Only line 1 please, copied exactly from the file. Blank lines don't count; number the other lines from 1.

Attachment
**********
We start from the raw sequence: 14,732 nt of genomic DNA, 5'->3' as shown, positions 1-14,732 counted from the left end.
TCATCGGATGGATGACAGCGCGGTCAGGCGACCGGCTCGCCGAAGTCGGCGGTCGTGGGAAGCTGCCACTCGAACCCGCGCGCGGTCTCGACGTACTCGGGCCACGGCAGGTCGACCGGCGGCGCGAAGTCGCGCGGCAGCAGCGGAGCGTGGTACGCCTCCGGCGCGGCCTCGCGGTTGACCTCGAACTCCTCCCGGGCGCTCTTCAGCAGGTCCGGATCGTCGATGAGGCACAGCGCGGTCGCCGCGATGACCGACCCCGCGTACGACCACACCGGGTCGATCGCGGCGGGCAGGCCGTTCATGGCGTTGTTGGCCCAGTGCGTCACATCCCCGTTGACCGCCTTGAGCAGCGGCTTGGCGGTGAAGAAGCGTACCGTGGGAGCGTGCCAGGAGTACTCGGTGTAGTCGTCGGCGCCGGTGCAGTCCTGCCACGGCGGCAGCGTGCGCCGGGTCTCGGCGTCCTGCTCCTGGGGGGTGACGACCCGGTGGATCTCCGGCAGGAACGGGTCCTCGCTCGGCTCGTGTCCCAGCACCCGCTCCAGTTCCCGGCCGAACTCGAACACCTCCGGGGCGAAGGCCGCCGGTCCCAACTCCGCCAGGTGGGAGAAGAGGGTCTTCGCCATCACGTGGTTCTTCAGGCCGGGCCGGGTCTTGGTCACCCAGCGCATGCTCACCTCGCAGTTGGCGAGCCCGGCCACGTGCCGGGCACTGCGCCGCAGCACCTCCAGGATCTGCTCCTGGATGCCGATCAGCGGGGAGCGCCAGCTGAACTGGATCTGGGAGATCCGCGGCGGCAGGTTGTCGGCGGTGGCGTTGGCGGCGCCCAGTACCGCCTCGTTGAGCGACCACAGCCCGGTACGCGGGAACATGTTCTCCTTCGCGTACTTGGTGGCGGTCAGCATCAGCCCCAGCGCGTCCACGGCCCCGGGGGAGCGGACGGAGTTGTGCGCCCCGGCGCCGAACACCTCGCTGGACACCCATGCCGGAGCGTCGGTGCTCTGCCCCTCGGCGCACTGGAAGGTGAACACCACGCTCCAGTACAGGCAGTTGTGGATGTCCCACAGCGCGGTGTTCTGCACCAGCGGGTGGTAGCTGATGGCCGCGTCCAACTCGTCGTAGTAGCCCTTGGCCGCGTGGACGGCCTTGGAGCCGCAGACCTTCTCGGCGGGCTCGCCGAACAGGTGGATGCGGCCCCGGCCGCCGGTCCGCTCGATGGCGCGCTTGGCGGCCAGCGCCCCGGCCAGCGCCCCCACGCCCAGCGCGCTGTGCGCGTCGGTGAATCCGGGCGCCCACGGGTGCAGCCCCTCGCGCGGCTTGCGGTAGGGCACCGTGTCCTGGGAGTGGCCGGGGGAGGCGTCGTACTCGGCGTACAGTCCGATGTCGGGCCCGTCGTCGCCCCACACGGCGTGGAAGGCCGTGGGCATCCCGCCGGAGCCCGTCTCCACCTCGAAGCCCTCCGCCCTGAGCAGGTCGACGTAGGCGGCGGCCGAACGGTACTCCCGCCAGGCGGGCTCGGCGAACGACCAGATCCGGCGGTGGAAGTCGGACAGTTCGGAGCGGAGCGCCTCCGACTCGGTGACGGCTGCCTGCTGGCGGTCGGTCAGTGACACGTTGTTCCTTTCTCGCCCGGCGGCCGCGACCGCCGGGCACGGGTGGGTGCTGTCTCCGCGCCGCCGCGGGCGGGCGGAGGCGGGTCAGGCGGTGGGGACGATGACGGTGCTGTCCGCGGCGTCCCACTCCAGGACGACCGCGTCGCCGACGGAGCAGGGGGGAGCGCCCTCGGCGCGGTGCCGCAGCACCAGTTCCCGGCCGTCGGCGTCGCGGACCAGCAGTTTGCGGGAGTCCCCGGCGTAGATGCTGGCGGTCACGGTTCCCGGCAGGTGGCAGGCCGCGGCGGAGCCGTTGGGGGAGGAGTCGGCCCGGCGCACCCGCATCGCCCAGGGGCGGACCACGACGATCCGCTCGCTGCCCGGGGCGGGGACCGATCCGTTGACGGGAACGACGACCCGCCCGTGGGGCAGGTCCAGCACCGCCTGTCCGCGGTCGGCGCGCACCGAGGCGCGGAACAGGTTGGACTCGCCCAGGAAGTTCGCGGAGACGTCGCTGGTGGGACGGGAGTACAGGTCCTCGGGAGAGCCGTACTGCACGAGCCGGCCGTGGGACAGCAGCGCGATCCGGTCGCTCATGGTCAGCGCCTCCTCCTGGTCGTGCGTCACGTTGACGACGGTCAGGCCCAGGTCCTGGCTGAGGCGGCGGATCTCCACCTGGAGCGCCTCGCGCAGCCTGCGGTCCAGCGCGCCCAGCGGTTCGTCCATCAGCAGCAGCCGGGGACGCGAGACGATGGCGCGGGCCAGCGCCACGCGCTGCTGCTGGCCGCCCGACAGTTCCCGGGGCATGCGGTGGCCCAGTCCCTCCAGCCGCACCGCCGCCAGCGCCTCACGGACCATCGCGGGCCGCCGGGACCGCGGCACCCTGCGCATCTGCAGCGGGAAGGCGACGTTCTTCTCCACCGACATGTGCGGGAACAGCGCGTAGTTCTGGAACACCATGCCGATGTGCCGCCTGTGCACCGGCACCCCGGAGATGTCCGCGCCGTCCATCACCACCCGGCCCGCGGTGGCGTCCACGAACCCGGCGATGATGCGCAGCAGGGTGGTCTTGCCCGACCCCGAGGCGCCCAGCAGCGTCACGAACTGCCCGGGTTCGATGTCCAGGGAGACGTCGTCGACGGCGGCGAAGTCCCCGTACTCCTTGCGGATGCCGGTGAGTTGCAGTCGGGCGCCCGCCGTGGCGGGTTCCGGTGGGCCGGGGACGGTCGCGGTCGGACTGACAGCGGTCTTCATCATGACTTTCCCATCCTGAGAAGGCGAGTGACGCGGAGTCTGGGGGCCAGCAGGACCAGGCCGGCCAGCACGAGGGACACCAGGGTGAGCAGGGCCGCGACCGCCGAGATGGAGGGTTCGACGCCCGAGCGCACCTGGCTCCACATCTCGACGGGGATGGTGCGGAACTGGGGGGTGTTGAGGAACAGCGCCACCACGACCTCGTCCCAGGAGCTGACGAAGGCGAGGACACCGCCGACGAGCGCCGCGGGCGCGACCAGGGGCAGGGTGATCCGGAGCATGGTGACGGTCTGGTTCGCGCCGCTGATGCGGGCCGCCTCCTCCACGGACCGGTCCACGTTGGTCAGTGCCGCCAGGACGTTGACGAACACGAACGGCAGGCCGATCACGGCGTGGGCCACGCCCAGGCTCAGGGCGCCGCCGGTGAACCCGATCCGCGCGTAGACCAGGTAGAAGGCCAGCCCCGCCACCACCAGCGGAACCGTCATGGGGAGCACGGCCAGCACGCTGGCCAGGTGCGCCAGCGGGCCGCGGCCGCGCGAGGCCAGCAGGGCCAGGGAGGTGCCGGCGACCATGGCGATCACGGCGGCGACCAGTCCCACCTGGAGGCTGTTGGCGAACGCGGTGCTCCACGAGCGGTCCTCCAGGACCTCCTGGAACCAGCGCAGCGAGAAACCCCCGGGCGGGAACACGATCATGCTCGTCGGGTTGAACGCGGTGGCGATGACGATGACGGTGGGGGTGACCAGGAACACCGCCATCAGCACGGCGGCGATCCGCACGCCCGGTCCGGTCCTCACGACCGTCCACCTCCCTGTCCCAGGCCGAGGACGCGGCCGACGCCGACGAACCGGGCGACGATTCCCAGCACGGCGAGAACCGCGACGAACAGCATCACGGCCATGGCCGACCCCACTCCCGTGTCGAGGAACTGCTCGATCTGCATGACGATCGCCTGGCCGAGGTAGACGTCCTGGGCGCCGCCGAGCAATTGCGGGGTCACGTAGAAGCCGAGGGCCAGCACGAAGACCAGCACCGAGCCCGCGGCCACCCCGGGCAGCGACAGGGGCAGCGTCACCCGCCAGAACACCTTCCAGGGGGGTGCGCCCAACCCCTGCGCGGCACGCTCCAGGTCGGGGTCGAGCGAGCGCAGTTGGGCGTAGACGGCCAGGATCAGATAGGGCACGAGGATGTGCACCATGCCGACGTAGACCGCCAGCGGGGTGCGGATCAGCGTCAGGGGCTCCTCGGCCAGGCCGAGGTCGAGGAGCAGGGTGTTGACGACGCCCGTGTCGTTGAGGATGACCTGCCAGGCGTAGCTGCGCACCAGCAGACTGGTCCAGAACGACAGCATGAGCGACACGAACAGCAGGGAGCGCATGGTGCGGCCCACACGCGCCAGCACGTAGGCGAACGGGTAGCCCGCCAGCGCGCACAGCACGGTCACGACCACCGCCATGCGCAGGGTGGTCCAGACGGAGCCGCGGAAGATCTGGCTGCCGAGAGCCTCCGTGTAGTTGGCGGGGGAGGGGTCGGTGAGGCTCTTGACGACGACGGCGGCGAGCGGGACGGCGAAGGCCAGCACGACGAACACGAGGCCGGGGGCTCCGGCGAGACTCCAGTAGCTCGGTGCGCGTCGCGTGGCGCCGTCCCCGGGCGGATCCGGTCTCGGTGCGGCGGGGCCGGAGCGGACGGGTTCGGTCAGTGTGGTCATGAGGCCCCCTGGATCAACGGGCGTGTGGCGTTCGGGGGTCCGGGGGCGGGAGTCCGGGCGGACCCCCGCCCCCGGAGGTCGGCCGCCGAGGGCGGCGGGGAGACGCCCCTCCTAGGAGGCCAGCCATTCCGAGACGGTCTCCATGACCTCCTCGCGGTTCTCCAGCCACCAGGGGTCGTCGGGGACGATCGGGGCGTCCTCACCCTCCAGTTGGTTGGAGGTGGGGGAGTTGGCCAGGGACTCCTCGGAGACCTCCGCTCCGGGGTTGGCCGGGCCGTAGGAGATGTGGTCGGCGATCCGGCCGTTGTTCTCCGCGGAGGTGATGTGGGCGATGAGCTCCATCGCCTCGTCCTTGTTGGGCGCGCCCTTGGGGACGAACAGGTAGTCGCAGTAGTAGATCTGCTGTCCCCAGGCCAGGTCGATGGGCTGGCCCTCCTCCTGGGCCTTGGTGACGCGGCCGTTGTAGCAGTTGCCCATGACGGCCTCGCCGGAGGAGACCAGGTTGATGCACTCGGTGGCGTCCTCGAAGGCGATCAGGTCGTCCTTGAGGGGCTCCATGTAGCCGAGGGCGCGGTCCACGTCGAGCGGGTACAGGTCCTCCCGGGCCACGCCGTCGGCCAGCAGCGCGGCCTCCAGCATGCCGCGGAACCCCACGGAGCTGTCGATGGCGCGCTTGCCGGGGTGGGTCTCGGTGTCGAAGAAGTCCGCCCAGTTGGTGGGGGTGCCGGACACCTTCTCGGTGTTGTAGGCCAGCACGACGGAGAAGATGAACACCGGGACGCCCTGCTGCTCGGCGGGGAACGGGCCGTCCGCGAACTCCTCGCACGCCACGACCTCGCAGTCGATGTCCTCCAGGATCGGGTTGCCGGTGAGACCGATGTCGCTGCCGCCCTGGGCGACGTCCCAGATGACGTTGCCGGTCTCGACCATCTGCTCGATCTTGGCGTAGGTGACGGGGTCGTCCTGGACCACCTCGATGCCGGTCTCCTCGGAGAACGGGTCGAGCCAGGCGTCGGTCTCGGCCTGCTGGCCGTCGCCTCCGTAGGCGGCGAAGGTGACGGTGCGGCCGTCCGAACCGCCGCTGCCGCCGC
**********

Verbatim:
We start from the raw sequence: 14,732 nt of genomic DNA, 5'->3' as shown, positions 1-14,732 counted from the left end.